By Alex Rose, Delaware County Daily Times
PHILADELPHIA >> A suspected Liberian war criminal currently residing in East Lansdowne who was arrested early this year trial is expected on October 2, 2017 to answer to charges that he fraudulently sought asylum and permanent residency in the United States after committing atrocities in Africa.
Mohammed Jabbateh, 49, also known as “Jungle Jabbah,” is charged with two counts each of fraud in immigration documents and perjury under a federal indictment filed last year in the U.S. District Court for the Eastern District of Pennsylvania.
Federal prosecutors claim Jabbateh was a high ranking member of the United Liberation Movement for Democracy in Liberia in the 1990s during that country’s first civil war, and later the ULIMO-K, a splinter group that battled with other former ULIMO forces over control of the West African nation.
Jabbateh is accused of either personally committing or ordering others under him to commit murder, torture and enslavement of civilian noncombatants, as well as the public rape and sexual enslavement of women, conscription of children, execution of prisoners of war, mutilation of corpses and killings motivated by race, religion, nationality, ethnic origin or political opinion.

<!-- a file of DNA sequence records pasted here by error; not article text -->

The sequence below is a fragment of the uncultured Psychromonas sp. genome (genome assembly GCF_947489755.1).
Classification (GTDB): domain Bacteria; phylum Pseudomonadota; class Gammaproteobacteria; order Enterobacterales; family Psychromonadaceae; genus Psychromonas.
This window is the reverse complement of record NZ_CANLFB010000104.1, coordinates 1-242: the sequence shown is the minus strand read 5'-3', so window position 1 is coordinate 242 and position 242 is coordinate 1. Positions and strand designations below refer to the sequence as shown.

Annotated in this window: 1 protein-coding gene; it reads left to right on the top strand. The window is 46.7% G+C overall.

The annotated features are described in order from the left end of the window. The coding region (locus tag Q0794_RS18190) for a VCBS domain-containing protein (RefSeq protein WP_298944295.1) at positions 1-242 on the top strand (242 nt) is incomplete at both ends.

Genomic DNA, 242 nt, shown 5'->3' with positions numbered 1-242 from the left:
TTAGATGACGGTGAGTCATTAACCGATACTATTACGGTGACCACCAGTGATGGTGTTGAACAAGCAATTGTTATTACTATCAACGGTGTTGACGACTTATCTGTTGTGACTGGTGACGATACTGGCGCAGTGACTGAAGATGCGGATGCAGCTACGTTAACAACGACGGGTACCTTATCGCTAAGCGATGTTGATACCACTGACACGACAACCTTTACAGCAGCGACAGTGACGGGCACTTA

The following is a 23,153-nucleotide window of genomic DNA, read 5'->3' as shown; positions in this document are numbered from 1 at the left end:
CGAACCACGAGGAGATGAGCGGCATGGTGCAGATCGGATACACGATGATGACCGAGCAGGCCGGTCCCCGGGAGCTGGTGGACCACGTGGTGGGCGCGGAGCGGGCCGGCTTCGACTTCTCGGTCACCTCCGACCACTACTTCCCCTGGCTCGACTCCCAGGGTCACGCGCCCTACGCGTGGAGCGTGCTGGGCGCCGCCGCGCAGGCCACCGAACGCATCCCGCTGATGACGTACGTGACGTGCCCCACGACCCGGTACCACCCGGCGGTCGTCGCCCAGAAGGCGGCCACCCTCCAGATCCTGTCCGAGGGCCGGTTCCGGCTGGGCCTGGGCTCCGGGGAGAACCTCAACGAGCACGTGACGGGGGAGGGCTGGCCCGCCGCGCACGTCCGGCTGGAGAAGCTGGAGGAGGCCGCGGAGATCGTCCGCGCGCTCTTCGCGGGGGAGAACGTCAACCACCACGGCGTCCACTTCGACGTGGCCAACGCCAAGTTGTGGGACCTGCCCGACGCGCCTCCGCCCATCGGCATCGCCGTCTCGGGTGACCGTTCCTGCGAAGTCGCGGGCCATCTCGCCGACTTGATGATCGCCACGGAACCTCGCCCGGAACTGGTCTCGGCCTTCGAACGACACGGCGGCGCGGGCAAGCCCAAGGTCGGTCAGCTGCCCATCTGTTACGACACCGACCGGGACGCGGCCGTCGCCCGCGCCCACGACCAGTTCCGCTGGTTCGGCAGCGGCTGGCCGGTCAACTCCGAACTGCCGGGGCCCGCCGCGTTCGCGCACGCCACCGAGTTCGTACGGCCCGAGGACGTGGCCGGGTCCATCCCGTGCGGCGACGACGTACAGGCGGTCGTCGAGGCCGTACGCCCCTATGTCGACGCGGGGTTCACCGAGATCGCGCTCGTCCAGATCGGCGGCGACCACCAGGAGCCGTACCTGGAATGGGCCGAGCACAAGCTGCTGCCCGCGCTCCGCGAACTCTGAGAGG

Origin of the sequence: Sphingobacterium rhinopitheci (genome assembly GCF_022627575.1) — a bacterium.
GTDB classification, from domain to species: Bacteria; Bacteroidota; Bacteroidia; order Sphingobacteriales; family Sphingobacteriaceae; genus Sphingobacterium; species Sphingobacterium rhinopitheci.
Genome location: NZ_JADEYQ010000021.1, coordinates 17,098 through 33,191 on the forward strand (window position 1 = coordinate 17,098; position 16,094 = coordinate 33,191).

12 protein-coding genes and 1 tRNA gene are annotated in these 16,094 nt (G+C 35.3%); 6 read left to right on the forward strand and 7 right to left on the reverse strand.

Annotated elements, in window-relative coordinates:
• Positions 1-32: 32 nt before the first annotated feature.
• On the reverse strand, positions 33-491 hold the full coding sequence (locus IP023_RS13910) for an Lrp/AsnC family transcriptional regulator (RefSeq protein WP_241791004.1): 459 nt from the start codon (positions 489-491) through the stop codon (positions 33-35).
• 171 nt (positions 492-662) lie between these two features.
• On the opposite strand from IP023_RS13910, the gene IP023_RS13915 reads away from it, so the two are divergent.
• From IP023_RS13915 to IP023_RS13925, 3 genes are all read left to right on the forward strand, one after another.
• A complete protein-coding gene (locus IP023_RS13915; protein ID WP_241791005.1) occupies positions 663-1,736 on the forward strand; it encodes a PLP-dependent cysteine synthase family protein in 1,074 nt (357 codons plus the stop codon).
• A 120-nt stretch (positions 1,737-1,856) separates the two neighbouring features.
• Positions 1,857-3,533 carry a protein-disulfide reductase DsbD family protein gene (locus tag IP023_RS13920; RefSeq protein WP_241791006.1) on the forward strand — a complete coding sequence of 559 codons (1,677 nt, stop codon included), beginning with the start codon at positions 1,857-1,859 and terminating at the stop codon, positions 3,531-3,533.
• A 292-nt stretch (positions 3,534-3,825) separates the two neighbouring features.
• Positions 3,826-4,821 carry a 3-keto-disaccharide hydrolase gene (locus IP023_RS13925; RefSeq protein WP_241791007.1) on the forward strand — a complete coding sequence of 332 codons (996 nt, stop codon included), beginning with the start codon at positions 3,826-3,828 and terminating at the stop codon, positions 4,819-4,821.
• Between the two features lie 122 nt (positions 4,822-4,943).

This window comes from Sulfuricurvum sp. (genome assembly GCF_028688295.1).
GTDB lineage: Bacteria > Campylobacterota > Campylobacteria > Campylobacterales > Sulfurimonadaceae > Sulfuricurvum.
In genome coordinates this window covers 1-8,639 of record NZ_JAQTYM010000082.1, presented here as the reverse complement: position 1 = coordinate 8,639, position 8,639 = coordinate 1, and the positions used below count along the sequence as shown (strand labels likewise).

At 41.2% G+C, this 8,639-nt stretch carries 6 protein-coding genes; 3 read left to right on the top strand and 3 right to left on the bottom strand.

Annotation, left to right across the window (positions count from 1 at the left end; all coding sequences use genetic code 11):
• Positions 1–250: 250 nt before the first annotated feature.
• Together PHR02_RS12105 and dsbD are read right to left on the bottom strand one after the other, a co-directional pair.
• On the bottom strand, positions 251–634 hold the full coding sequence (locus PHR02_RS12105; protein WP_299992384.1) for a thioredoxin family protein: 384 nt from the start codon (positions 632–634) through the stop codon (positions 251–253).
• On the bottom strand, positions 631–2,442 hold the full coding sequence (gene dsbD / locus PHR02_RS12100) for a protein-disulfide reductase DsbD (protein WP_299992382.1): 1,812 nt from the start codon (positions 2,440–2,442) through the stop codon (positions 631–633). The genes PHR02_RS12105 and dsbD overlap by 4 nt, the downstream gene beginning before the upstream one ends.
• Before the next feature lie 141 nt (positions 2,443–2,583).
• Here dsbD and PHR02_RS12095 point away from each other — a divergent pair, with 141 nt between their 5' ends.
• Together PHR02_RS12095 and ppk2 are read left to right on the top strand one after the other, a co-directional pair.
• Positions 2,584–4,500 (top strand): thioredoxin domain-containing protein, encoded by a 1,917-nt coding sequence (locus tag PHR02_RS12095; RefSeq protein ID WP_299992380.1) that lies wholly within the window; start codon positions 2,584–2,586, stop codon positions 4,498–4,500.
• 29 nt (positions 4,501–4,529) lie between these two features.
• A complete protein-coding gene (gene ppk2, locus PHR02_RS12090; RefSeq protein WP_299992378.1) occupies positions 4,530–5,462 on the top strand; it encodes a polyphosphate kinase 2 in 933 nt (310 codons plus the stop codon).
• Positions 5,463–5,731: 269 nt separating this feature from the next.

“This defendant allegedly committed unspeakable crimes in his home country, brutalizing numerous innocent victims,” said former U.S. Attorney Zane David Memeger in a press release announcing the charges last year. “He then sought to escape to the United States where he lied about his criminal background on federal immigration forms.”
Jabbateh was interviewed by an immigration asylum officer in January 1999 and answered “no” to questions of whether he had ever committed a crime or harmed anyone else, according to the indictment. Prosecutors said he was granted asylum in December 1999 based largely on those answers and answers he provided on an asylum application.
Jabbateh applied for legal permanent residency in 2002 and answered “no” to questions that he ever ordered or participated in genocide because of race, religion, nationality, ethnic origin or political opinion. He also said he had never fraudulently sought to procure a visa or other immigration benefit.
The indictment claims Jabbateh knew both of those answers were false and that he later certified them under oath to an immigration officer during a March 2011 interview.
If convicted, Jabbateh faces up to 30 years in prison, a possible fine and supervised release.
“The United States has always welcomed refugees and those fleeing oppression, but we will not be a safe haven for alleged human rights violators and war criminals,” said Acting Special Agent-in-Charge Jack Staton in the release last year.
The case has been assigned to U.S. District Judge Legrome D. Davis and is being prosecuted by Assistant U.S. Attorney Linwood C. Wright, Jr. Homeland Security Investigations is encouraging anyone impacted by Jabbateh’s alleged crimes to speak with a victim assistance specialist at 215-717-4987.